THE TOPOGRAPHICAL ANALYSIS OF MEDIEVAL TOWN PLANS: THE EXAMPLES OF MUCH WENLOCK AND BRIDGNORTH
Author: Croom, Jane N.
Source: Midland History, Volume 17, 1992 , pp. 16-38(23)
Publisher: Maney Publishing
Abstract:W. G. Hoskins' seminal work, The Making of the English Landscape, published in 1955, has inspired over three decades of research into the origins and development of the human landscape. Landscape history demands a multi-disciplinary approach, utilizing evidence drawn from a wide variety of source materials, and one area where the advantages of such an approach can be demonstrated is with the study of the origins and growth of medieval towns. A more detailed picture of a town's history during the medieval period can be attained by applying the techniques of topographical analysis to its plan as well as examining documentary sources. Since the two complement each other, topographical analysis can still be undertaken even where the surviving written material is exiguous. Towns for which topographical surveys have already been undertaken include Lichfield and Saffron Walden (where the rural hinterlands of the towns have also been analysed) and Ludlow.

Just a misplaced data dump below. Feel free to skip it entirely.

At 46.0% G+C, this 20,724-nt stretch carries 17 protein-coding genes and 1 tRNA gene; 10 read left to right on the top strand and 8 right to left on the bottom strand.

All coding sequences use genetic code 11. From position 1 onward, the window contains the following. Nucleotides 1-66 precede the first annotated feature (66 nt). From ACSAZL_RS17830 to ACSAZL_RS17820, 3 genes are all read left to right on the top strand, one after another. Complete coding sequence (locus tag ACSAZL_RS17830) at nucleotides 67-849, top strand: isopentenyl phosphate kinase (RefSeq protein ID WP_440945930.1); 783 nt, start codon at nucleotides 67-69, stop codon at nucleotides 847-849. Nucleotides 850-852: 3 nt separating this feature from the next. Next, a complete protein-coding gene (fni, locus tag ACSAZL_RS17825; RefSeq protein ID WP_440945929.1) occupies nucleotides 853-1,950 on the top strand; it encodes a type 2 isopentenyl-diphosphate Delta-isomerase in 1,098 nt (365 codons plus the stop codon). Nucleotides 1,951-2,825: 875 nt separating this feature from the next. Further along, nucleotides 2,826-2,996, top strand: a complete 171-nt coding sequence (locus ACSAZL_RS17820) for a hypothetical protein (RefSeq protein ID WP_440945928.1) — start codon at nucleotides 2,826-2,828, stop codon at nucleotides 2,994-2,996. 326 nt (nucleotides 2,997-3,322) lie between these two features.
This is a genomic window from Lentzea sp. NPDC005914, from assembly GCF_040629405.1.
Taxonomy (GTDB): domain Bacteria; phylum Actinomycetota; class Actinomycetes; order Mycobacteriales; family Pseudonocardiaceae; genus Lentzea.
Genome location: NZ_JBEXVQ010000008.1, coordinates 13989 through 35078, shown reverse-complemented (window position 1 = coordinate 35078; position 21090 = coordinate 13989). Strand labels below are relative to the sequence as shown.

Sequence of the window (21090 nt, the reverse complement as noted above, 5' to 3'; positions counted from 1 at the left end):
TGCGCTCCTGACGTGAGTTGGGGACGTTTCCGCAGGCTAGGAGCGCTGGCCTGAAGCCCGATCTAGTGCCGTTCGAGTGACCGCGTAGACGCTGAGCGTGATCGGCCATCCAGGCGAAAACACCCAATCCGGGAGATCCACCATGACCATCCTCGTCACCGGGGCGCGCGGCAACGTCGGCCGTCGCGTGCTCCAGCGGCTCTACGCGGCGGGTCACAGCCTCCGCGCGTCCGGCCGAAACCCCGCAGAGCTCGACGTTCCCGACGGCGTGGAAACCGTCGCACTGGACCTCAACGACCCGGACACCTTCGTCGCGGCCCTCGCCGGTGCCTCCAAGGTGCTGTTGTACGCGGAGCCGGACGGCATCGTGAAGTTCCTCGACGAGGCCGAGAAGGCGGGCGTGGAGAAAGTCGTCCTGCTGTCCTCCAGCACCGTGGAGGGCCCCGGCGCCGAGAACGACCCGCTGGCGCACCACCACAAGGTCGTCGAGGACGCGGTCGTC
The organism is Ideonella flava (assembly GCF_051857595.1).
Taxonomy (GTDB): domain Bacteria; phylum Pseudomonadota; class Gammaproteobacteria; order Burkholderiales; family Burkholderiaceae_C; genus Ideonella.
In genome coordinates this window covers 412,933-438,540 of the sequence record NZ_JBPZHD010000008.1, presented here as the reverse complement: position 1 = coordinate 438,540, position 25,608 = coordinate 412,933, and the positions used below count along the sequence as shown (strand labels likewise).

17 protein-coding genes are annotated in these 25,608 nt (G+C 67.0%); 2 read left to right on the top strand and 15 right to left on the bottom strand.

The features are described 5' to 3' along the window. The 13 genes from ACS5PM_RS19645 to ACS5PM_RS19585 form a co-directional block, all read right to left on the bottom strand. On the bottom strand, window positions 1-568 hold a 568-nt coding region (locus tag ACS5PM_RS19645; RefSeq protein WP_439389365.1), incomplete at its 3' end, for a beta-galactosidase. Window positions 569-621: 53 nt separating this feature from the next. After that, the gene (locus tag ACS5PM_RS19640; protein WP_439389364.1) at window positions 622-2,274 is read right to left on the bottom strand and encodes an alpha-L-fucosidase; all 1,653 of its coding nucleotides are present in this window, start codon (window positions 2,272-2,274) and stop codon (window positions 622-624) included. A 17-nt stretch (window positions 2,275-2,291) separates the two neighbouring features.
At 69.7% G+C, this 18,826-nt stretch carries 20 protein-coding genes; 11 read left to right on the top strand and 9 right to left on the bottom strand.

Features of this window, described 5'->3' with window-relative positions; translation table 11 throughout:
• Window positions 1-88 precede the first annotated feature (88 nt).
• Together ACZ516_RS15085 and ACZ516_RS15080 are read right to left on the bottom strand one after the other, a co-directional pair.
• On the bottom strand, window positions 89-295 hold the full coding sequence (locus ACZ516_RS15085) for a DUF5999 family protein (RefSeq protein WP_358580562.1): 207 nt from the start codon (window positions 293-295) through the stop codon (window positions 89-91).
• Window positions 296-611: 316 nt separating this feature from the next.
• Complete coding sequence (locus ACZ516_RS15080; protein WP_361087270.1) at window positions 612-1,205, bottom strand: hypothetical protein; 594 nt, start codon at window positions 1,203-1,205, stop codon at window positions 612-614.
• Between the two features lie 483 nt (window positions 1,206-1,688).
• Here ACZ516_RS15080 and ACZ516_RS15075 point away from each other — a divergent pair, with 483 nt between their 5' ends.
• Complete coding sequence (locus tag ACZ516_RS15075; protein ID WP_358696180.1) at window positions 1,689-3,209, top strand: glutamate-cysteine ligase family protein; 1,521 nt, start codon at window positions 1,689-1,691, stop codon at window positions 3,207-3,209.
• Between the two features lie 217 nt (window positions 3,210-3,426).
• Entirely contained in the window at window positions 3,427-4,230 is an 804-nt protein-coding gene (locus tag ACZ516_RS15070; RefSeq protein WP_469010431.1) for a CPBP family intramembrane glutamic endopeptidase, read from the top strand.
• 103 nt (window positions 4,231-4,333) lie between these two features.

Document Type: Research Article
Publication date: 1992-01-01